New Rule to Protect 50 Percent of Bay State Streams

By ecoRI News staff

More than half of Massachusetts’ streams (52 percent), including those feeding the Charles River and Boston Harbor, will gain federal protections under a new rule signed May 27 by top Obama administration officials, according to Environment Massachusetts. The measure restores Clean Water Act safeguards to small streams and headwaters that have lacked federal protection from development and pollution for nearly a decade.

“Our rivers and bays are only as clean as the streams that flow into them,” said Ben Hellerstein, campaign organizer for Environment Massachusetts. “Thanks to the Clean Water Act, we’ve made major progress in cleaning up the Charles River, Boston Harbor and other waterways across the state. Today’s action by the Obama administration brings us closer to a future where all of Massachusetts’ waterways are safe for swimming and fishing.”

By closing a loophole created by Supreme Court decisions in 2001 and 2006, the recent ruling returns Clean Water Act protections to streams that feed the drinking water sources for 4.9 million Massachusetts residents, according to Environment Massachusetts. Across the country, millions of acres of wetlands, vital for controlling floods and filtering pollutants, also will again be protected under federal law.

The court rulings had put small streams, headwaters and certain wetlands in a perilous legal limbo, allowing polluters and developers to dump into them or destroy them in many cases without a permit, Hellerstein said. In a four-year period following the decisions, the Environmental Protection Agency (EPA) had to drop more than 1,500 cases against polluters, according to a 2010 New York Times report.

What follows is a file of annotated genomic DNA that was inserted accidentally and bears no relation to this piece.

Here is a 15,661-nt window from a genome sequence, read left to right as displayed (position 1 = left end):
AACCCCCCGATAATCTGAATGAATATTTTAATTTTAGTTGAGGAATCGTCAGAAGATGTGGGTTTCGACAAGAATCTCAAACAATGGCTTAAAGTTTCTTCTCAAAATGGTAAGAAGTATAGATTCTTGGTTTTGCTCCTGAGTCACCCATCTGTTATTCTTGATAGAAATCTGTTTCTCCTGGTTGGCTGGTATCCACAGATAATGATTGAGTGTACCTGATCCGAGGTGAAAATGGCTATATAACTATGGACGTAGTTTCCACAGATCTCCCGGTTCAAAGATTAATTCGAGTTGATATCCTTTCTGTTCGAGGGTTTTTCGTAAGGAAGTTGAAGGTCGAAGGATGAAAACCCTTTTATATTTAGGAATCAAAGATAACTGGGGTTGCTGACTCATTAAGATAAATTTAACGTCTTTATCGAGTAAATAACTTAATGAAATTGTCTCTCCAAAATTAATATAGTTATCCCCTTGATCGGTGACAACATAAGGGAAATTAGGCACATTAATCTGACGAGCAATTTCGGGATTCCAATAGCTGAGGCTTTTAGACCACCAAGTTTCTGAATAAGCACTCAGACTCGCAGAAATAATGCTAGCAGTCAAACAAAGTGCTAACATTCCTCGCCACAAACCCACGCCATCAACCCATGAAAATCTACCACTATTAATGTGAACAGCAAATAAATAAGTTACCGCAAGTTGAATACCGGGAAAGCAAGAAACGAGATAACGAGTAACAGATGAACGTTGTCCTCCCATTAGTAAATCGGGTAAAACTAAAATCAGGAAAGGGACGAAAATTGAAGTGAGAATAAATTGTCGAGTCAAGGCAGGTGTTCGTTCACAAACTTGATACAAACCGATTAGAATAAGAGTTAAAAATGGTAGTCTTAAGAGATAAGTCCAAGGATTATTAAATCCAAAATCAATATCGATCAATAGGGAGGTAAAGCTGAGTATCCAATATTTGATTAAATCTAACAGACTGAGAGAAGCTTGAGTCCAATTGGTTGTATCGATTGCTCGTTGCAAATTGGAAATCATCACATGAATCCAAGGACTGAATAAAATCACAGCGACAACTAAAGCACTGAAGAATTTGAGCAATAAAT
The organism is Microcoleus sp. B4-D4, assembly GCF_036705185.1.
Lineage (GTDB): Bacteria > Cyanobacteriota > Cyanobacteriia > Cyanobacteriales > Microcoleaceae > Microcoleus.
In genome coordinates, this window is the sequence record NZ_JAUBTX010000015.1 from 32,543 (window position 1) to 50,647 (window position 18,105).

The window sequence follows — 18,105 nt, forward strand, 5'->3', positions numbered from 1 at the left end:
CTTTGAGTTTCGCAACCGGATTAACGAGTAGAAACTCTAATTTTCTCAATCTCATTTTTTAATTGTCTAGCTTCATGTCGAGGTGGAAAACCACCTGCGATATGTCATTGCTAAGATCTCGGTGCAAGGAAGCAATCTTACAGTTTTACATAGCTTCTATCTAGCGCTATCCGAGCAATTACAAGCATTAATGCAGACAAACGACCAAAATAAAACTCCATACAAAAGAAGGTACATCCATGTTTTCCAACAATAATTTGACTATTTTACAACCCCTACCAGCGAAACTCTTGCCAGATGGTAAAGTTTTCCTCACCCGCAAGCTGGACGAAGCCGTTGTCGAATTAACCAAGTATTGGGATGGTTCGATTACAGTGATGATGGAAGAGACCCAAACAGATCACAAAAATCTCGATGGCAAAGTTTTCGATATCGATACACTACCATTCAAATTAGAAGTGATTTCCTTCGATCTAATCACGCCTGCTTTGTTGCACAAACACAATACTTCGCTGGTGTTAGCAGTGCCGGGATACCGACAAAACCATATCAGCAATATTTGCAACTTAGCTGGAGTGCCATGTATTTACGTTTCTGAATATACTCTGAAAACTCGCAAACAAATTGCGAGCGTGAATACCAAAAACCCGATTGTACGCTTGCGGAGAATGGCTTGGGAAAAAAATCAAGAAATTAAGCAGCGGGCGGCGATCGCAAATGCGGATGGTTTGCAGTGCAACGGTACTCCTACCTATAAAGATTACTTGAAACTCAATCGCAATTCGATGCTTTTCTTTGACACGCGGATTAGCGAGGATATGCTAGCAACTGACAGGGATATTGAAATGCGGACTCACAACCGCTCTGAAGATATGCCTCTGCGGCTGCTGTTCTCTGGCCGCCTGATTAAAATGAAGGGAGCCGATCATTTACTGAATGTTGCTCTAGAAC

First proposed in March 2014, the joint rule by EPA and the Army Corps of Engineers is backed by robust scientific review and has gained broad support from wide range of constituencies. Environment Massachusetts, together with its affiliates and coalition partners in other states, collected more than 800,000 public comments in favor of the rule.

Despite broad public support for restored clean water protections, oil and gas companies, developers and other polluters have waged a bitter campaign against them, according to Environment Massachusetts. The U.S. House has passed multiple bills to block or severely weaken the rule, including one measure as recently as two weeks ago.

While the May 27 action signaled the final chapter in the decade-long fight for small streams and headwaters, advocates warn that U.S. Senate leaders were more determined than ever to use their authority to derail the Clean Water Rule. On May 26, a key subcommittee adopted a measure by Sen. John Barrasso, R-Wyo., to thwart the rule. This summer, the Senate is likely to use the Congressional Review Act to block the clean water protections and likely setting up a veto fight with the president.

The Clean Water Rule, however, is important to more than quality-of-life issues, according to Meg Kerr, director of Clean Water Action Rhode Island. The rule’s protections also are important to Rhode Island’s economy, she said. Kerr noted that the U.S. Fish & Wildlife Service has reported that in 2011 $360 million was spent on wildlife recreation in the Ocean State, including $130 million on fishing alone, and more than 402,000 people participated in these recreational activities.

“Rhode Island is defined by its fantastic water resources,” she said. “Narragansett Bay and the rivers that feed it provide Rhode Islanders with unsurpassed opportunities for fishing, boating and beautiful scenery along with critical water supply resources.”